A reflection for the feast of the Epiphany

Emily Davis reflects on the readings for January 7, 2024.
Catholic Voices

Readings (Year B):

Isaiah 60:1 – 6
Psalms 72:1 – 2, 7 – 8, 10 – 11, 12 – 13
Ephesians 3:2 – 3a, 5 – 6
Matthew 2:1 – 12

Reflection: We are called to work for the kingdom

In my ninth-grade theology class, we focus a lot on the seemingly backwards nature of the kingdom of God. We open the scriptures and encounter again and again the sharing of power, the tenderness of God, and the difficulty of the command to love. Often my students struggle to understand why God would make the choice to surrender such majesty. They show their most human instincts as they challenge the notion that letting go of power and control would be good in any way. They hope for a God who would bring deliverance and peace immediately, and they worry about the success of this strategy. Can human beings really be trusted? Doesn’t it seem to be glaringly obvious that our world is incapable of caring for itself? And are these not the same concerns we have as we continue to be immersed in the joy of Christmas, amidst our suffering world? 

Here on epiphany Sunday, our readings paint a glorious picture of God’s kingdom. We begin with Isaiah proclaiming the glory of the Lord, who will deliver Jerusalem from darkness. The Psalm will sing this same hope and joy that the king has come. And finally, our second reading will usher in the gentiles, welcoming all that have faith to the table of plenty.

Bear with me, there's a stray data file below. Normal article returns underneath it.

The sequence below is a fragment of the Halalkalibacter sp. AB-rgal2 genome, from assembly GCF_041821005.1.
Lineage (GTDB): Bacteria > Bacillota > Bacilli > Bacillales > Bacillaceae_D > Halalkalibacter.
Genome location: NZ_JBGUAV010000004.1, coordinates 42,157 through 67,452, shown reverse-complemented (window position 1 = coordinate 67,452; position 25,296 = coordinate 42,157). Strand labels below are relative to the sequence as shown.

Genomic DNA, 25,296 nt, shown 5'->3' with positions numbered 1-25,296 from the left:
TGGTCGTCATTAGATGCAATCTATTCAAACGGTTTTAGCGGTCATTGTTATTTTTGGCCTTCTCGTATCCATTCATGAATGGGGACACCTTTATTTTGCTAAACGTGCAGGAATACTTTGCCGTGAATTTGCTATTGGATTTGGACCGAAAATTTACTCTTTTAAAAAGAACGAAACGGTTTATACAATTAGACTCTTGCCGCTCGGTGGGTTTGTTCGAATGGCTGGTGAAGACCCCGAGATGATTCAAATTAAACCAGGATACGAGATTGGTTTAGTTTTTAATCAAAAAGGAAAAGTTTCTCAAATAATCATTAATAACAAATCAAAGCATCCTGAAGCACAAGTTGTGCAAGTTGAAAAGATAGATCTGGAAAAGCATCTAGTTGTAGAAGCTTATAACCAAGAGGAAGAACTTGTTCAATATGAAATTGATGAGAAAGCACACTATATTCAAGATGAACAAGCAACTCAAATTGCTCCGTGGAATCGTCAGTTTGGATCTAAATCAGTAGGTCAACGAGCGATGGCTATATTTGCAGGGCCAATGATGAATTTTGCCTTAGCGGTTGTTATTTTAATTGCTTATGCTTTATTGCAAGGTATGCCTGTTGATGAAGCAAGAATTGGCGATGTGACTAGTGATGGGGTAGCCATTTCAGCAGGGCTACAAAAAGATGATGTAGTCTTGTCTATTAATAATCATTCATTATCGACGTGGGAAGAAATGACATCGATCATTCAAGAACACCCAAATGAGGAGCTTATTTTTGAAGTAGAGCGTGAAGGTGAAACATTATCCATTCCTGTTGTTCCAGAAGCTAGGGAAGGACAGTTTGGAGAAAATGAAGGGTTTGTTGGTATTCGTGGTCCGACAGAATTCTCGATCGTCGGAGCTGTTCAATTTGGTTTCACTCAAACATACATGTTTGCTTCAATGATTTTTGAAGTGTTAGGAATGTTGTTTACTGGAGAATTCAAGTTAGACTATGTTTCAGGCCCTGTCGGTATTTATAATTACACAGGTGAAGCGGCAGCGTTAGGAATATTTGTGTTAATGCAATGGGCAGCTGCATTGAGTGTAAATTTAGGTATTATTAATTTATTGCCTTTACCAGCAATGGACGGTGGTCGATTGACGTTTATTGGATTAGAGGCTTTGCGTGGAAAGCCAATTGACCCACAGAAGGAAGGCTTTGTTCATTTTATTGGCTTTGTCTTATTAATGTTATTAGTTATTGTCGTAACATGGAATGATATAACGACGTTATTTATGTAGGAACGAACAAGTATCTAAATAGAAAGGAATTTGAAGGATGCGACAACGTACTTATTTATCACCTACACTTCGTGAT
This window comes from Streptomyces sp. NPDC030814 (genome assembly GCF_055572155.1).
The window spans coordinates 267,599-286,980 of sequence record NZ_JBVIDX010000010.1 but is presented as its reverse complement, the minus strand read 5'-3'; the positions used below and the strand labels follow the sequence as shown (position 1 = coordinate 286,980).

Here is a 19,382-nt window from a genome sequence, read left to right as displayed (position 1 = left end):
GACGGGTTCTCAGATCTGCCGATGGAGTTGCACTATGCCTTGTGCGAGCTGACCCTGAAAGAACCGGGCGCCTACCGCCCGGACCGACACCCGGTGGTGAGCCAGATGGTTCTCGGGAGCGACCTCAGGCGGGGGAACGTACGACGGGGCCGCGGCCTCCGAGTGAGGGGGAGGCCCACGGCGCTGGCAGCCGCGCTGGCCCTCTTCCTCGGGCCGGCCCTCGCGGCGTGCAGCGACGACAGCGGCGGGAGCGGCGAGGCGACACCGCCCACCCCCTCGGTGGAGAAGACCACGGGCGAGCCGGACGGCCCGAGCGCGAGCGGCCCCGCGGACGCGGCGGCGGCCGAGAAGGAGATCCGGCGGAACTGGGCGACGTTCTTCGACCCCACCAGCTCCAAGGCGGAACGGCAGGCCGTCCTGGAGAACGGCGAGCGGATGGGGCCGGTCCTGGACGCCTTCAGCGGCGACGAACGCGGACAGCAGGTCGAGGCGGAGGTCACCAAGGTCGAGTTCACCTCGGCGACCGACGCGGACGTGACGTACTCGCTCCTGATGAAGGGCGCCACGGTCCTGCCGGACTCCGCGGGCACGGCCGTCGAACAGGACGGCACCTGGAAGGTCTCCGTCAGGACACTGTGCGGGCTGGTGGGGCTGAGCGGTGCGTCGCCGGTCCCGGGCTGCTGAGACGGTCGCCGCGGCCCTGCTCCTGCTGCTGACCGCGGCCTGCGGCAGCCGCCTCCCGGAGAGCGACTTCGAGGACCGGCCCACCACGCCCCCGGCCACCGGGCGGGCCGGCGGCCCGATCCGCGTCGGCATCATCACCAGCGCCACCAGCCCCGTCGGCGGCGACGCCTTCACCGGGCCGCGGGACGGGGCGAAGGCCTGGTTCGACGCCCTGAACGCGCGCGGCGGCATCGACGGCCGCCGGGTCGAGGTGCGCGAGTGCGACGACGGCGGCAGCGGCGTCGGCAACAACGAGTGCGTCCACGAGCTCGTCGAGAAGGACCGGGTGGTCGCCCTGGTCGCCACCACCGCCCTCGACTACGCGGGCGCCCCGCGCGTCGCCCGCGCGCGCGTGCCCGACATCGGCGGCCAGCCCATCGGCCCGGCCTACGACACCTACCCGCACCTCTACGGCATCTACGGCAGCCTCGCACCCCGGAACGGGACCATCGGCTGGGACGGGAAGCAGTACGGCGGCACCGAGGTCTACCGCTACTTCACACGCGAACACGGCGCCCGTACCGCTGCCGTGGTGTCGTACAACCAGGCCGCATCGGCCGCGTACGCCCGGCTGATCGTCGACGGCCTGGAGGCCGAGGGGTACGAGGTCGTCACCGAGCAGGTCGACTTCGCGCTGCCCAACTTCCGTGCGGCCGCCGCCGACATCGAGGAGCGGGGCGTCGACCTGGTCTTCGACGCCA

The promises of God are great; why are we stuck so far from them? Our world is marked by terrible suffering. War and genocide are used to maintain power and control. The helpless and innocent are most at risk and in great need of protection. People are hungry, lonely, grieving, and lost. We seem to have strayed quite far from the kingdom we have been promised. But are we lost, perhaps, not because the king is absent, but because we are trying to hold onto all power and control rather than being open to the ways in which we might be called to serve?


While our readings throughout the Christmas season remind us of the humility of the Holy Family and the sanctity of this infant child, are we really attuned to what his coming means? Are we ready for what this might ask of us?

This year, when I read of Herod’s worries and the magi’s gratitude in response to the Holy Family’s vulnerability, I wonder what our world might look like if we acted more like the magi and less like Herod. What if we worked diligently to search for the sacred? What if we approached the meek with great gifts of honor and praise? What if we refused to bend to power and violence, and instead fought ardently for the protection of the innocent? 

I hope that this Epiphany, we might recognize anew that our God is one who calls us to compassionate action and that we might join in the process of making the kingdom of God more present in our world. Faith in the power of surrender is essential for the peace we so desperately need. I pray we might find the way of the magi in our world and that in humility and gratitude we will renew this partnership with the divine as we work together for the salvation of the world. 

About the author

Emily Davis

Emily Davis is a graduate of Catholic Theological Union and a high school theology teacher at DePaul College Prep in Chicago.

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